Large-Scale Content-Creation Sites

Excellent recent articles in the New York Times, TechCrunch, and All Things D have brought some clarity and insight to the issues surrounding large-scale content-creation sites. Here’s an industry overview:

Assembly Line

Assembly Lines for Content

Who?

Demand Media’s eHow, Associated Content, New York Times’ About.com, Aol’s Seed.com, Yahoo! Answers, and Answers.com’s WikiAnswers (where I work).

What?

These sites create thousands of articles every day.

The articles generally meet the following criteria:

  • Users are searching for it
  • Advertisers are bidding on it
  • Long potential lifespan, aka “Evergreen” or “durable.” It won’t be “yesterday’s news” tomorrow.

How?

Demand Media has algorithms which sort through search logs and advertiser bids to find which articles will attract both users and advertisers. They then offer these writing jobs to their network of freelance writers and editors. Seed.com and Associated Content follow similar models. Wired magazine provided an excellent description of the process in The Answer Factory: Demand Media and the Fast, Disposable, and Profitable as Hell Model (though “disposable” is inaccurate, and his estimates on Demand Media’s profitability through this model seemed to be off by an order of magnitude).

Yahoo! Answers and WikiAnswers let users post questions to volunteer communities. These sites do not filter based on advertiser value.

About.com is closer to Demand’s model, with a freelance staff of “experts.”

Market Size:

If Yahoo! Answers, eHow, WikiAnswers, and About.com were stand-alone sites, they would probably each rank among the 25 most visited sites in the US.

Many journalists have written that Demand Media is taking in over $200 million a year in this business, but that number is apparently highly misleading. Most of Demand Media’s revenue apparently comes from other, unrelated sources, such as their domain registrar.

The concerns:

Some of these sites are now considered content factories, that are using a freelance global workforce to create specific content according to specific standards.

Some online journalists have expressed concern that this will:

  • Decrease journalists’ pay, as they compete with content factories using a freelance global labor force
  • Push journalism towards boring and monetizable content
  • Fill search rankings with low quality content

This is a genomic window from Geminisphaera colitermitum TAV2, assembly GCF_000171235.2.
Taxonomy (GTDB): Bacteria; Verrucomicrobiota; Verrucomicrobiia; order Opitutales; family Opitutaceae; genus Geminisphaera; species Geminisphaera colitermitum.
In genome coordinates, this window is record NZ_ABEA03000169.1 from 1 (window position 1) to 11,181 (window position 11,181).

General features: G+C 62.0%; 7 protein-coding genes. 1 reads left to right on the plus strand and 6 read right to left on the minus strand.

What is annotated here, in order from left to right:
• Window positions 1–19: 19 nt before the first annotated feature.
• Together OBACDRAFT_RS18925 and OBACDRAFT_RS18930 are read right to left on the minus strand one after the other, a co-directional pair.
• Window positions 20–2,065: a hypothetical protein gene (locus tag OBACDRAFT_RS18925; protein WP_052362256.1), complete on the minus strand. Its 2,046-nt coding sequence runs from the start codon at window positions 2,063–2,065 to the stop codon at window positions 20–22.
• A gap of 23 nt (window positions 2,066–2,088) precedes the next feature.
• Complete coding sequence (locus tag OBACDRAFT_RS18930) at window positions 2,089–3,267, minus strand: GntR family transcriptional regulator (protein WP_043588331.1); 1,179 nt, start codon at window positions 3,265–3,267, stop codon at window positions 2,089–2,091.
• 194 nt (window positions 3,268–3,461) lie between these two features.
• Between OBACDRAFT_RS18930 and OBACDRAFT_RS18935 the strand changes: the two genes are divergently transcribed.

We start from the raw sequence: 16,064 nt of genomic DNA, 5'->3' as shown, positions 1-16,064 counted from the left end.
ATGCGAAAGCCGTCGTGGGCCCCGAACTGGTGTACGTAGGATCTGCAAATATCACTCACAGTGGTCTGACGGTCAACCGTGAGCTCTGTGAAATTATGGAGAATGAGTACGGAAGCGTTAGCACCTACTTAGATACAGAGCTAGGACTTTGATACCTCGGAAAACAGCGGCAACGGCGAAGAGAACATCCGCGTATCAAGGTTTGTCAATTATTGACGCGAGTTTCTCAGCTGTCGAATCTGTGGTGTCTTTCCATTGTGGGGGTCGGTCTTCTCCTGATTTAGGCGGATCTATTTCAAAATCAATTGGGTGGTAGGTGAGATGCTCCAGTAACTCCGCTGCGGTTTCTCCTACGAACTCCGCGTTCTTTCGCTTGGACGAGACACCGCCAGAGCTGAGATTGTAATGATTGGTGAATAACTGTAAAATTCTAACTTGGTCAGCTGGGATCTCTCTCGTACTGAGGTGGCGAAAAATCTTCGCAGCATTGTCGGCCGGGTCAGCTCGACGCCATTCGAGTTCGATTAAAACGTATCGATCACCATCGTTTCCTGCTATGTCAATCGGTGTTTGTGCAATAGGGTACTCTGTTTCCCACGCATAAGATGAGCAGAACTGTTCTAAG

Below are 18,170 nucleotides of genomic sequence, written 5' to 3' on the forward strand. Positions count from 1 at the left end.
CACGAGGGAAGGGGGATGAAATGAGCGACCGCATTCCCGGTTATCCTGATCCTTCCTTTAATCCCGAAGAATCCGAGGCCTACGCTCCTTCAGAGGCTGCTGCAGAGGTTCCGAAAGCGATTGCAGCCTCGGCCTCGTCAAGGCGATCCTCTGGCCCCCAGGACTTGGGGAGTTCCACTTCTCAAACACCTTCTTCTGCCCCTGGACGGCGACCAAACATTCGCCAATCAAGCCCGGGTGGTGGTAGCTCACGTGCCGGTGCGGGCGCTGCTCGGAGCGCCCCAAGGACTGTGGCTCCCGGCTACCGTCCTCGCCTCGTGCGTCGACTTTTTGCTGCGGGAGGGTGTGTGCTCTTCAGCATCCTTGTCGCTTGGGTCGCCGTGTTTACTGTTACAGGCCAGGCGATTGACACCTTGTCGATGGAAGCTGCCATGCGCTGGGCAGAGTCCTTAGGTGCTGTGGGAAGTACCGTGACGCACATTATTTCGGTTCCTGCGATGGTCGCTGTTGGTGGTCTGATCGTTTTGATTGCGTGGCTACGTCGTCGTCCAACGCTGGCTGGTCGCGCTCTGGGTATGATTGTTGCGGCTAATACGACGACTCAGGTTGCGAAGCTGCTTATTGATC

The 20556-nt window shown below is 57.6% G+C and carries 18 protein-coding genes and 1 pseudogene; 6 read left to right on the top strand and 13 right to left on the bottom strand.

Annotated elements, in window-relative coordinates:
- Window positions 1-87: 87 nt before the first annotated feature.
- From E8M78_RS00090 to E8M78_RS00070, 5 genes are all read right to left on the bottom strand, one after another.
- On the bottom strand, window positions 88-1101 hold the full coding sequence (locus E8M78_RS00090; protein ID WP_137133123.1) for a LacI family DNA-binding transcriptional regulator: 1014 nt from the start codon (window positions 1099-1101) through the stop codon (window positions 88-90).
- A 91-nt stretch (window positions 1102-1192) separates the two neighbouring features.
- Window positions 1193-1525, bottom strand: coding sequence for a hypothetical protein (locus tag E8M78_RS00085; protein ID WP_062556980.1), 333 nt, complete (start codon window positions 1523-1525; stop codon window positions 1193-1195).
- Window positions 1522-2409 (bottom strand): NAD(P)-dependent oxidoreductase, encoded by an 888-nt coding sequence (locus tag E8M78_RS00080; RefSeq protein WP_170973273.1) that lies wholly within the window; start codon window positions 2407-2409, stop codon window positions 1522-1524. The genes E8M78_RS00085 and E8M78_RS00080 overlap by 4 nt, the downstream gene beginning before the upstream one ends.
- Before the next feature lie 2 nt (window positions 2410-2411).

• Cause content to be too standardized, like fast food
  • Provide low quality content

The journalists’ fears are real. One prominent journalist first wrote positively about Demand Media:

“As long as search engines like Google continue to rank niche, topical content highly – and we see absolutely no reason why they wouldn’t – then Demand Media will continue to pump out thousands of articles a day …”

and then changed track and started throwing around imagery of demonic content farms infiltrating Google, powered by journalists who swallow their pride to work under sweatshop conditions.

Naturally, the first article received little notice, but the later tirades attracted quite an audience. Globalization and efficiency experts sounded like much better ideas when they were threatening other people’s professions.

Still, these sites are generally not playing a large role in the problems facing writers. Eric Schonfeld writes in Seed’s Goal Is To “Redefine Journalism For The Internet Age,” Its Reality Is Untangling Cat Hair.

“Seed is supposed to help by assigning the stories that “satisfy the world’s curiosity” (the Seed Creed) …

The closest assignments I could find that might require some actual reporting are “What it’s like working at Target” ($25) and “How to Untangle Matted Hair on a Cat” ($80), which asks for an interview with a pet groomer.

I am going to go out on a limb here and say that none of these are going to win a Pulitzer.  But maybe that’s not what Aol means by redefining journalism.”

These sites are not competing with most journalism. These sites will rarely appear in your search results when you’re looking for hard news. They will show up when you ask Google about untangling cat hair, and they’ll be competing with each other, not with most journalists.

Regarding standardized content, often quality standards are good. I’m glad that eHow articles will generally share a template and meet certain guidelines of how a How To article should be written. Perhaps eHow isn’t the place I go when I want to hear a fresh voice.

The biggest issue may be the last one. These sites produce both high and low quality content, and their long term success will be dependent on how much high quality content they can produce. Wikipedia did a great job creating quality content from a diverse group of volunteers, by focusing on standards. YouTube is a more diverse site, with plenty of great content and plenty of awful content. The search engines will continue to get better at highlighting the quality content. The large content sites will keep getting better at creating quality content. Meanwhile, the best journalists like Kara Swisher, Eric Schonfeld, and David Carr will continue covering these subjects and receiving traffic from their loyal readers and from search engines.

Image courtesy of http://www.flickr.com/photos/jurvetson/ / CC BY 2.0